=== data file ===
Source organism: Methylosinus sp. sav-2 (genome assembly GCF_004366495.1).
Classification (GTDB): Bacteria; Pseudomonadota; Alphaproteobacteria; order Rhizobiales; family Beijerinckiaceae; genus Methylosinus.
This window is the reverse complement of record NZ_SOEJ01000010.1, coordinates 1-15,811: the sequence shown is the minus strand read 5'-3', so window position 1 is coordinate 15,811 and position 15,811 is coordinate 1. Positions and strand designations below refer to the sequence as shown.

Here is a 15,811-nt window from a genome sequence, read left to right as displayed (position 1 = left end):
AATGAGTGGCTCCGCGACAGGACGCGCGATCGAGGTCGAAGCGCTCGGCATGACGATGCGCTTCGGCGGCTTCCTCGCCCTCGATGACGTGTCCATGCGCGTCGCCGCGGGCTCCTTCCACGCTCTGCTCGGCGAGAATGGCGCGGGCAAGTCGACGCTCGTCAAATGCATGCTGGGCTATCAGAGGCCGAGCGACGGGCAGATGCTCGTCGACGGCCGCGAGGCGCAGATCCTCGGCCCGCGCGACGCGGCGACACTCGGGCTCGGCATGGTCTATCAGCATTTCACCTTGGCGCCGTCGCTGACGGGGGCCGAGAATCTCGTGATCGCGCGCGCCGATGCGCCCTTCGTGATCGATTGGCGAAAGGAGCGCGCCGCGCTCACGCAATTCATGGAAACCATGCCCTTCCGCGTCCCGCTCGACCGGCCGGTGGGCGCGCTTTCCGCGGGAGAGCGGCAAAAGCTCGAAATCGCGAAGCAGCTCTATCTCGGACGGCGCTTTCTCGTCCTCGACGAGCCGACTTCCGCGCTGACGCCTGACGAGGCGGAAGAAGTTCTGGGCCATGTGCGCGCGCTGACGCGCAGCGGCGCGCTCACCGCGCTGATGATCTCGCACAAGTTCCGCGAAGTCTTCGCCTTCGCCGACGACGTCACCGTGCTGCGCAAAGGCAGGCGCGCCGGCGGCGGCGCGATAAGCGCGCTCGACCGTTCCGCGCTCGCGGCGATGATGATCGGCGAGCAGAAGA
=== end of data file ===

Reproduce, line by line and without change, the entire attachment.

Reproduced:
Source organism: Methylosinus sp. sav-2 (genome assembly GCF_004366495.1).
Classification (GTDB): Bacteria; Pseudomonadota; Alphaproteobacteria; order Rhizobiales; family Beijerinckiaceae; genus Methylosinus.
This window is the reverse complement of record NZ_SOEJ01000010.1, coordinates 1-15,811: the sequence shown is the minus strand read 5'-3', so window position 1 is coordinate 15,811 and position 15,811 is coordinate 1. Positions and strand designations below refer to the sequence as shown.

Here is a 15,811-nt window from a genome sequence, read left to right as displayed (position 1 = left end):
AATGAGTGGCTCCGCGACAGGACGCGCGATCGAGGTCGAAGCGCTCGGCATGACGATGCGCTTCGGCGGCTTCCTCGCCCTCGATGACGTGTCCATGCGCGTCGCCGCGGGCTCCTTCCACGCTCTGCTCGGCGAGAATGGCGCGGGCAAGTCGACGCTCGTCAAATGCATGCTGGGCTATCAGAGGCCGAGCGACGGGCAGATGCTCGTCGACGGCCGCGAGGCGCAGATCCTCGGCCCGCGCGACGCGGCGACACTCGGGCTCGGCATGGTCTATCAGCATTTCACCTTGGCGCCGTCGCTGACGGGGGCCGAGAATCTCGTGATCGCGCGCGCCGATGCGCCCTTCGTGATCGATTGGCGAAAGGAGCGCGCCGCGCTCACGCAATTCATGGAAACCATGCCCTTCCGCGTCCCGCTCGACCGGCCGGTGGGCGCGCTTTCCGCGGGAGAGCGGCAAAAGCTCGAAATCGCGAAGCAGCTCTATCTCGGACGGCGCTTTCTCGTCCTCGACGAGCCGACTTCCGCGCTGACGCCTGACGAGGCGGAAGAAGTTCTGGGCCATGTGCGCGCGCTGACGCGCAGCGGCGCGCTCACCGCGCTGATGATCTCGCACAAGTTCCGCGAAGTCTTCGCCTTCGCCGACGACGTCACCGTGCTGCGCAAAGGCAGGCGCGCCGGCGGCGGCGCGATAAGCGCGCTCGACCGTTCCGCGCTCGCGGCGATGATGATCGGCGAGCAGAAGA